Philadelphia Eagles: Grading Strength of Every Position Unit Heading into Camp
Training camp has finally started. For Philadelphia Eagles fans who are desperate to wipe away the memories of a second consecutive disappointing season, the offseason took way too long.
But times have changed. Gone is Andy Reid, the winningest coach in franchise history. In is Chip Kelly, one of the most successful college coaches in recent memory but a complete unknown at the NFL level.
Nobody knows what Kelly's offense will be like. We don't even know who the starting quarterback will be this season. We don't know anything.
What we do know is the 90 players currently on the roster, of which the Eagles will select 53 to make the final roster.
The following slides will highlight each position, grading them based on the current talent.
You know the old saying. "If you have more than one quarterback, you don't have any." The Eagles' quarterback competition isn't like the old Joe Montana vs. Steve Young battle, where the loser would be sent to another team and immediately inserted as the starter.
No, this is an all-out quarterback competition in which any one of the three (technically, any of the five) could emerge as the starter.
Veteran Michael Vick has been the starter for the past three seasons, but he's heavily regressed over the past two years after turning in an MVP-caliber season in 2010.
Nick Foles was a rookie last season and made just six starts, mostly without the benefit of starting players, notably LeSean McCoy, DeSean Jackson and three-fifths of the offensive line.
Matt Barkley was drafted in the fourth round. He's considered the long shot to win the starting job, but as a quarterback specifically brought in by Kelly, he may have a better chance than most would think. He may be a future franchise quarterback, or he could be a complete bust.
We don't know yet.
Running back is arguably the strongest position on the team.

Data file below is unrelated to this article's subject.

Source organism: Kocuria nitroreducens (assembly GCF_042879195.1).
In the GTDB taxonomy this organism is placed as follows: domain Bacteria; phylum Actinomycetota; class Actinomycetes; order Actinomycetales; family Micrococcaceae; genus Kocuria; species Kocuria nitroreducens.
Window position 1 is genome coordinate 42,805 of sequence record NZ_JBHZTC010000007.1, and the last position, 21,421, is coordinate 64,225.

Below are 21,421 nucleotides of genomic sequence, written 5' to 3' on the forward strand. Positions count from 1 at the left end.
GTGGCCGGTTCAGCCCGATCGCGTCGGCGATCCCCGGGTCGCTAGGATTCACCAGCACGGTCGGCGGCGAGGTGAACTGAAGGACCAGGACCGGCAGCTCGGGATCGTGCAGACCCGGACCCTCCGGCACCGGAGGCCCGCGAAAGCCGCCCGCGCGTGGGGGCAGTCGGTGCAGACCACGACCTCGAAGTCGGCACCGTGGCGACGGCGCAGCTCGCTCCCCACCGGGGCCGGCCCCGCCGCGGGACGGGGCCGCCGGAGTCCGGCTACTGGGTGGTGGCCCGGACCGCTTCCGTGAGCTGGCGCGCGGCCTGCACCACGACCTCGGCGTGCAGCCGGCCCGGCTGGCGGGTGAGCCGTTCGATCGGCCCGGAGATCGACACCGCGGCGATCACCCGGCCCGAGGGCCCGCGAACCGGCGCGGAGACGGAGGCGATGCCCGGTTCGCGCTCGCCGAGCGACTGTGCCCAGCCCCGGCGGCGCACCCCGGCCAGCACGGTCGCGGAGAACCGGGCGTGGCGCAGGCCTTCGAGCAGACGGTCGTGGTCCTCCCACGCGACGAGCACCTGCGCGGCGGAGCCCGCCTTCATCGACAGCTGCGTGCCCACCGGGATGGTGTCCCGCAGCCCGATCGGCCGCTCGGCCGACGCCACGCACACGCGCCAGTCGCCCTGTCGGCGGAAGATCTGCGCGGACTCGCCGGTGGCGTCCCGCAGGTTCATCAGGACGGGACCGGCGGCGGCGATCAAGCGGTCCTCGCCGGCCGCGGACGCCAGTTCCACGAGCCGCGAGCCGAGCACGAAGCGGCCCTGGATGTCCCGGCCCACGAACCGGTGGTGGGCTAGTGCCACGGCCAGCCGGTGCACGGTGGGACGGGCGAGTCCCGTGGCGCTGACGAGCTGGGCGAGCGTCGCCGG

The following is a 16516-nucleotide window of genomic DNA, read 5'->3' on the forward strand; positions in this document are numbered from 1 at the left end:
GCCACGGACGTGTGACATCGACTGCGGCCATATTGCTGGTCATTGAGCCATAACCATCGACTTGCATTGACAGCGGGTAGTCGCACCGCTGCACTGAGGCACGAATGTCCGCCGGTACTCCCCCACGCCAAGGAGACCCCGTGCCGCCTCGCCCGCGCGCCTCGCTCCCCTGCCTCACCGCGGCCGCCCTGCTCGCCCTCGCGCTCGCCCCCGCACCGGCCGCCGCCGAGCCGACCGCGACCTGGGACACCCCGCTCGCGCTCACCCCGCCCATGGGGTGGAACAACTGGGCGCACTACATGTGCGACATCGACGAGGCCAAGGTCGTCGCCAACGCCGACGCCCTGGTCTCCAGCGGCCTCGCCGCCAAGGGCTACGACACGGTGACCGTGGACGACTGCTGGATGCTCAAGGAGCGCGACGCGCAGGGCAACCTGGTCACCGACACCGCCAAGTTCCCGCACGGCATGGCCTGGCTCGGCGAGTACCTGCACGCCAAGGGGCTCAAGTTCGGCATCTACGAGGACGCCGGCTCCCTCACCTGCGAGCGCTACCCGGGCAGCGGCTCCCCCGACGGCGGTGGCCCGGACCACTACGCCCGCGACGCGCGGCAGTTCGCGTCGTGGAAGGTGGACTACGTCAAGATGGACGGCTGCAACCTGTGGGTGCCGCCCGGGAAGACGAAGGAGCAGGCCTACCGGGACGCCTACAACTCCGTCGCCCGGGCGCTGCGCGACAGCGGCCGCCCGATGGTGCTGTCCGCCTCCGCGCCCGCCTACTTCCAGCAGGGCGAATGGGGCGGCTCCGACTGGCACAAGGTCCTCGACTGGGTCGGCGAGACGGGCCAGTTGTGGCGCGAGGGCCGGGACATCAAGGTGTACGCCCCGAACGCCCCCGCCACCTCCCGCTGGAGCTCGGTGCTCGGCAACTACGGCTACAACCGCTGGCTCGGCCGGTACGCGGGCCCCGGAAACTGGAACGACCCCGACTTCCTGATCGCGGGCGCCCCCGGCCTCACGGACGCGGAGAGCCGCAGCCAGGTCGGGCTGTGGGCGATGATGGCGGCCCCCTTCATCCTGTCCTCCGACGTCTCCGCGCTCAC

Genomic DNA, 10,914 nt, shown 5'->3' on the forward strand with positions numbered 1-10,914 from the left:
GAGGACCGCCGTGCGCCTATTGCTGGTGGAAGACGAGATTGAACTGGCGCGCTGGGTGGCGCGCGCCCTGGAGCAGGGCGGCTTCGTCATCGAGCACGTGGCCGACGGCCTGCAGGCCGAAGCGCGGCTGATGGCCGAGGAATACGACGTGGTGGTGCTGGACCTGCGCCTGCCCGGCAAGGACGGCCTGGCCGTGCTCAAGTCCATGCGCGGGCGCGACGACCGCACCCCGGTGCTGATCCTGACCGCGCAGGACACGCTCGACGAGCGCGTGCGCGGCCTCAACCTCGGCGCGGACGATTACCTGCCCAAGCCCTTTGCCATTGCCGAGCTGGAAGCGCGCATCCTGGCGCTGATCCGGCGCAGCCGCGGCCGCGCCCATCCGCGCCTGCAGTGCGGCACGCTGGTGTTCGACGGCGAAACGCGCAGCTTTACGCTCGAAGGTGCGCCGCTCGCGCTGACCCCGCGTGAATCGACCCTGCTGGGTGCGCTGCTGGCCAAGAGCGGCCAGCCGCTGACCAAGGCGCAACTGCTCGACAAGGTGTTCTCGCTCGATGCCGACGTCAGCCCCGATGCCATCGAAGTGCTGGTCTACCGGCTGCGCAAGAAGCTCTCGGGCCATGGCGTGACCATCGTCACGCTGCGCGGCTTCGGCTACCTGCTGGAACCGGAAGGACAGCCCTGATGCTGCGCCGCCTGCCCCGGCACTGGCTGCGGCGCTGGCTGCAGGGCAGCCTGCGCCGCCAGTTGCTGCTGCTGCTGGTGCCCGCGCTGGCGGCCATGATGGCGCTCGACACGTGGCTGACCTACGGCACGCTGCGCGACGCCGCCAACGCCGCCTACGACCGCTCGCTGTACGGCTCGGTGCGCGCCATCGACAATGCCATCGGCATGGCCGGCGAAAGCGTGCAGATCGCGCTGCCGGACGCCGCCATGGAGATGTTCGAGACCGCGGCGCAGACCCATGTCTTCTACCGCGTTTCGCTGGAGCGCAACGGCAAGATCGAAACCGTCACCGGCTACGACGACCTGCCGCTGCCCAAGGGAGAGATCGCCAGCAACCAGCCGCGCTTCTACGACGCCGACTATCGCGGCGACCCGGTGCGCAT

Veteran LeSean McCoy is one of the top halfbacks in the game, even though he had a down year in 2012 before missing the final six games of the year. He is expected to bounce back in 2013. Just two years ago, he scored 20 touchdowns and earned an All-Pro selection.
Last year's rookie, Bryce Brown, is the definition of a boom-or-bust player. He rushed for 347 yards and four scores in a pair of late-season starts, but he also lost four fumbles and needs to stop running side to side on every run.
Former first-round pick Felix Jones is looking to revive a disappointing career in Kelly's offensive system. He brings speed and versatility to the Eagles.
The Eagles enter camp with 12 bodies at wide receiver, but only two players are guaranteed to make the team.
DeSean Jackson and Jeremy Maclin are both still in their mid-20s, and one or both could be primed for a breakout season in 2013. Then again, we've thought that about both of them for each of the past three or four seasons.
Jason Avant is a solid veteran, but he may not even make the final roster in 2013, depending on how Kelly feels about Damaris Johnson, who brings a lot more speed and upside to the slot receiver position than Avant.
Arrelious Benn and Riley Cooper are big receivers who may be able to contribute in the red zone and on special teams.
The rest of the players in camp are all unproven.
Veteran Brent Celek has never been able to build off of the breakout season he had in 2009. Now he may be in danger of losing his starting job to Stanford rookie Zach Ertz, who was selected early in the second round of the draft.
Ertz is a big, physical player who has been compared to Jason Witten. The Eagles will love his ability in the red zone. He could be one of the game's top tight ends within a year or two.
James Casey is extremely versatile and can line up in the backfield, in the slot, at receiver or at tight end. He's the third tight end on the roster, but he will definitely make the team and is expected to be an immediate contributor in 2013.
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If everything goes right for the 2013 Eagles, their offensive line could be one of the best and most athletic the game has seen in a long time. That's no exaggeration.
But if everything goes wrong, the Eagles will be a complete mess, left unable to protect whoever is taking snaps behind center.
Jason Peters returns from a torn Achilles. He was one of the best tackles in the game in 2011, and he claims to be 100 percent healthy.
Evan Mathis was the best guard in the NFL in 2011 and 2012, per Pro Football Focus. But he turns 32 this season and had offseason ankle surgery.
Jason Kelce had a solid rookie season but missed almost all of 2012 with a torn ACL. He is expected to be completely healthy in 2013.
Veteran Todd Herremans switched positions—from right tackle to right guard—to make room for first-round draft pick Lane Johnson at right tackle. Johnson is the definition of a boom-or-bust player. He does have tremendous upside, though—perhaps more than Eric Fisher or Luke Joeckel, the top two tackles taken in the 2013 draft.